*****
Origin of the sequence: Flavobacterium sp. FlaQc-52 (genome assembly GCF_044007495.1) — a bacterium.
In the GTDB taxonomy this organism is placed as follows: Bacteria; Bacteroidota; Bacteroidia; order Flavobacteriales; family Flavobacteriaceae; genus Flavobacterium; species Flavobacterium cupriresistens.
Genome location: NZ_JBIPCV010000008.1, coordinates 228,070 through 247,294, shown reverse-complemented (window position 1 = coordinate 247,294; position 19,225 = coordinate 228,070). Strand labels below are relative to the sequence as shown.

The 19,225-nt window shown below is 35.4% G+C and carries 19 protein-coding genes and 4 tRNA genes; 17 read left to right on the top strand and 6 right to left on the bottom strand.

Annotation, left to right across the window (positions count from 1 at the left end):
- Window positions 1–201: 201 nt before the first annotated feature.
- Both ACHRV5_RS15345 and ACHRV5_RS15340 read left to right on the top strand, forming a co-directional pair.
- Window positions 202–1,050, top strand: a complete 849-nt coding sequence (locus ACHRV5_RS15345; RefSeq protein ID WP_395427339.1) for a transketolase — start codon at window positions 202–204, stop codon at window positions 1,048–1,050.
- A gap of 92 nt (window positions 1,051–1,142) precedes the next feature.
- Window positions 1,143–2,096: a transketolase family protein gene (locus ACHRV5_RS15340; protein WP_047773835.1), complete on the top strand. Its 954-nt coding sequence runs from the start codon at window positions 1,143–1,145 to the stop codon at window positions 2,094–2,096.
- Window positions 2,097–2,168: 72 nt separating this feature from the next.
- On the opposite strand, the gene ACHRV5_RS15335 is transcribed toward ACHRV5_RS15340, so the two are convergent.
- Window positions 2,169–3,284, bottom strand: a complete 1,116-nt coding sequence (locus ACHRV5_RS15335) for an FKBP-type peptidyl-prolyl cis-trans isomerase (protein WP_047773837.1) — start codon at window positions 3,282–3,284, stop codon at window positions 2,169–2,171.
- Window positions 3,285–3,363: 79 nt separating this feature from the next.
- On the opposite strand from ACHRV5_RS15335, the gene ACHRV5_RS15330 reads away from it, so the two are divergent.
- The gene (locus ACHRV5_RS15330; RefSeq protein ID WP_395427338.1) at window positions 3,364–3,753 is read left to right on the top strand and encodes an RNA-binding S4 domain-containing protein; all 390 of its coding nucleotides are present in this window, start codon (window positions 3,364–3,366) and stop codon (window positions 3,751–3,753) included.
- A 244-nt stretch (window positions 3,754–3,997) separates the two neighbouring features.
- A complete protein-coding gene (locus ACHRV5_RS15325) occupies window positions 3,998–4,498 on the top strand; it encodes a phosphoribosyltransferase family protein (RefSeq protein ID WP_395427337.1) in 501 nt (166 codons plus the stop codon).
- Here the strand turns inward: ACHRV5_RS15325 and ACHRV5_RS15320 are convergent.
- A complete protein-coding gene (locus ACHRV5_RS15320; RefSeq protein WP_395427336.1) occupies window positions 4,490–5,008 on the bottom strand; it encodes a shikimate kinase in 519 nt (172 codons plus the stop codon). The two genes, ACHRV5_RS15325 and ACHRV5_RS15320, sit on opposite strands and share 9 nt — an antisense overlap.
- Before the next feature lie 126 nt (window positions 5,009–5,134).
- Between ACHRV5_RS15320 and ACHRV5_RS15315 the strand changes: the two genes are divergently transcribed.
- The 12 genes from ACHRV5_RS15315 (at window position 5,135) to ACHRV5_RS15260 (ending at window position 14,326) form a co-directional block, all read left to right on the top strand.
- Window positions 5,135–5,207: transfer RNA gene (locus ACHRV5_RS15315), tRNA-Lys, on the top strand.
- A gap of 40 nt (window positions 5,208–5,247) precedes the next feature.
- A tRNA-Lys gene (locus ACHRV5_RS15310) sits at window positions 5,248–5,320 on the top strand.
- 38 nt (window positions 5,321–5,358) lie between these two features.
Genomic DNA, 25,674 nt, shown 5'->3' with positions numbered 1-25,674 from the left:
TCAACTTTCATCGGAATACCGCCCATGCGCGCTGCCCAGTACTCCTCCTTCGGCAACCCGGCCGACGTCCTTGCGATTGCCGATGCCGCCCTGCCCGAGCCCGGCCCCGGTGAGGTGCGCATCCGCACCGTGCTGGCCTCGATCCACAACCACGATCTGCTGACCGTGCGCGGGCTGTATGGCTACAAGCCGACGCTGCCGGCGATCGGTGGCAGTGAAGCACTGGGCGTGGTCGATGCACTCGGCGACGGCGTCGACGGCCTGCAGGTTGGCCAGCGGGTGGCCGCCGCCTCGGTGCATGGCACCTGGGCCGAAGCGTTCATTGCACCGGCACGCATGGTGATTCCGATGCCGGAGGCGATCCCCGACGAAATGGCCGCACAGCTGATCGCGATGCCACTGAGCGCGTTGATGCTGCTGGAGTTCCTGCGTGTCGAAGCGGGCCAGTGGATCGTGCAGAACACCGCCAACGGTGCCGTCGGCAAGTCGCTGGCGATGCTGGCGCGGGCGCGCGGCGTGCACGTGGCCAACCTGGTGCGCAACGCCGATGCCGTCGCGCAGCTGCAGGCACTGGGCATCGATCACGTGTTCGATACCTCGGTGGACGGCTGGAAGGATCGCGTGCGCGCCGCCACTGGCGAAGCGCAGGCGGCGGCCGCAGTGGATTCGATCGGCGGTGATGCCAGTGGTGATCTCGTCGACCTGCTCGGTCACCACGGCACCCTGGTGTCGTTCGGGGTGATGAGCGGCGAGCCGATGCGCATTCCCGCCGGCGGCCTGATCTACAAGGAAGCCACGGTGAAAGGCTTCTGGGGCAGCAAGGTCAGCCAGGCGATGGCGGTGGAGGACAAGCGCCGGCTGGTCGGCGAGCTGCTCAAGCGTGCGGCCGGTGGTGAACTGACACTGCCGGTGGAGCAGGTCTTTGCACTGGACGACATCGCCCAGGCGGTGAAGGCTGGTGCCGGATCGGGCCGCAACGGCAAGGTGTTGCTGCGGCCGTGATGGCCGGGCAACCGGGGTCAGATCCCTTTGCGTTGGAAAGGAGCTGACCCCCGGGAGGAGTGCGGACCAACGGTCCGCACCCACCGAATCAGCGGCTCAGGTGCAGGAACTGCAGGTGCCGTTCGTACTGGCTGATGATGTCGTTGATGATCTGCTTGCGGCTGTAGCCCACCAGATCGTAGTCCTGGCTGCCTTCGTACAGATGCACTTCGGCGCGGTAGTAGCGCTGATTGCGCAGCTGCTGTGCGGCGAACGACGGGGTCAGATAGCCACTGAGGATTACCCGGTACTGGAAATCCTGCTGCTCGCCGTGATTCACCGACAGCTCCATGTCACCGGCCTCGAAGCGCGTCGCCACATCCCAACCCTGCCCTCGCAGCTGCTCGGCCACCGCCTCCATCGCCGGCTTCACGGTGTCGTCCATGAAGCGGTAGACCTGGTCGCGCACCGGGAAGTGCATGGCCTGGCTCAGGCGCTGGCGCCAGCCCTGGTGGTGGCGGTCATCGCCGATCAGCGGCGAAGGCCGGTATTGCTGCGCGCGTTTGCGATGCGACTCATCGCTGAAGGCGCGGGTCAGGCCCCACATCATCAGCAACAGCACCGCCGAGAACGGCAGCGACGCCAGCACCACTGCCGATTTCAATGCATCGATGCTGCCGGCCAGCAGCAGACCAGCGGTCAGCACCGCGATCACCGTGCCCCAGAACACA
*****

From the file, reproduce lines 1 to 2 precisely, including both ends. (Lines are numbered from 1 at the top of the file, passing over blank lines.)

Origin of the sequence: Flavobacterium sp. FlaQc-52 (genome assembly GCF_044007495.1) — a bacterium.
In the GTDB taxonomy this organism is placed as follows: Bacteria; Bacteroidota; Bacteroidia; order Flavobacteriales; family Flavobacteriaceae; genus Flavobacterium; species Flavobacterium cupriresistens.